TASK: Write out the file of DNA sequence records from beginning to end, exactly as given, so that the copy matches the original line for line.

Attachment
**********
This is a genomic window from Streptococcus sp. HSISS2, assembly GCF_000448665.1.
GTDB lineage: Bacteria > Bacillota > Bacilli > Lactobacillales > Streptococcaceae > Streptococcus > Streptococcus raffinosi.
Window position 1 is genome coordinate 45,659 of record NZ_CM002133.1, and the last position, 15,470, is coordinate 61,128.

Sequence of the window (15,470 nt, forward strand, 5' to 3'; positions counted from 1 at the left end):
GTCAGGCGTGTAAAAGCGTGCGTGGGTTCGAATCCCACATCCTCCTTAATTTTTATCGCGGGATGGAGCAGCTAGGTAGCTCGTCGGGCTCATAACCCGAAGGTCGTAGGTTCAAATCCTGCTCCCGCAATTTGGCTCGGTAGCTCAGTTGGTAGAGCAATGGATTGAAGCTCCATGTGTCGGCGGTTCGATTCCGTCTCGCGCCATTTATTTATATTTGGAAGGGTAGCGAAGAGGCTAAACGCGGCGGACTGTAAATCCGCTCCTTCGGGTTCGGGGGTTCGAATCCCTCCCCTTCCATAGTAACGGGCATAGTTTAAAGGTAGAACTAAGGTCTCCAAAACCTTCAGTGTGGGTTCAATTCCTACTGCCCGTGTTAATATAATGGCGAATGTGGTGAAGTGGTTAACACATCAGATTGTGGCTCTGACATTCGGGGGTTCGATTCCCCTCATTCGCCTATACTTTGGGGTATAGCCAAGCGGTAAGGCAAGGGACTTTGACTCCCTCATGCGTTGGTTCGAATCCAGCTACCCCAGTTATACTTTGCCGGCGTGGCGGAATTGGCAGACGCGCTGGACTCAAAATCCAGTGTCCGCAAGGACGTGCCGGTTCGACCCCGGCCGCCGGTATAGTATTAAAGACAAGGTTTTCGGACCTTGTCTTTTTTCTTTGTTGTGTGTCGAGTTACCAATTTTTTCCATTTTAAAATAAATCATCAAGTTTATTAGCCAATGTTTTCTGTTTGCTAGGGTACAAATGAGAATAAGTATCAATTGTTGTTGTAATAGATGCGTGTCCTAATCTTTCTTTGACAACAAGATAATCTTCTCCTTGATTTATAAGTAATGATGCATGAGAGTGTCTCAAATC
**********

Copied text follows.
This is a genomic window from Streptococcus sp. HSISS2, assembly GCF_000448665.1.
GTDB lineage: Bacteria > Bacillota > Bacilli > Lactobacillales > Streptococcaceae > Streptococcus > Streptococcus raffinosi.
Window position 1 is genome coordinate 45,659 of record NZ_CM002133.1, and the last position, 15,470, is coordinate 61,128.

Sequence of the window (15,470 nt, forward strand, 5' to 3'; positions counted from 1 at the left end):
GTCAGGCGTGTAAAAGCGTGCGTGGGTTCGAATCCCACATCCTCCTTAATTTTTATCGCGGGATGGAGCAGCTAGGTAGCTCGTCGGGCTCATAACCCGAAGGTCGTAGGTTCAAATCCTGCTCCCGCAATTTGGCTCGGTAGCTCAGTTGGTAGAGCAATGGATTGAAGCTCCATGTGTCGGCGGTTCGATTCCGTCTCGCGCCATTTATTTATATTTGGAAGGGTAGCGAAGAGGCTAAACGCGGCGGACTGTAAATCCGCTCCTTCGGGTTCGGGGGTTCGAATCCCTCCCCTTCCATAGTAACGGGCATAGTTTAAAGGTAGAACTAAGGTCTCCAAAACCTTCAGTGTGGGTTCAATTCCTACTGCCCGTGTTAATATAATGGCGAATGTGGTGAAGTGGTTAACACATCAGATTGTGGCTCTGACATTCGGGGGTTCGATTCCCCTCATTCGCCTATACTTTGGGGTATAGCCAAGCGGTAAGGCAAGGGACTTTGACTCCCTCATGCGTTGGTTCGAATCCAGCTACCCCAGTTATACTTTGCCGGCGTGGCGGAATTGGCAGACGCGCTGGACTCAAAATCCAGTGTCCGCAAGGACGTGCCGGTTCGACCCCGGCCGCCGGTATAGTATTAAAGACAAGGTTTTCGGACCTTGTCTTTTTTCTTTGTTGTGTGTCGAGTTACCAATTTTTTCCATTTTAAAATAAATCATCAAGTTTATTAGCCAATGTTTTCTGTTTGCTAGGGTACAAATGAGAATAAGTATCAATTGTTGTTGTAATAGATGCGTGTCCTAATCTTTCTTTGACAACAAGATAATCTTCTCCTTGATTTATAAGTAATGATGCATGAGAGTGTCTCAAATC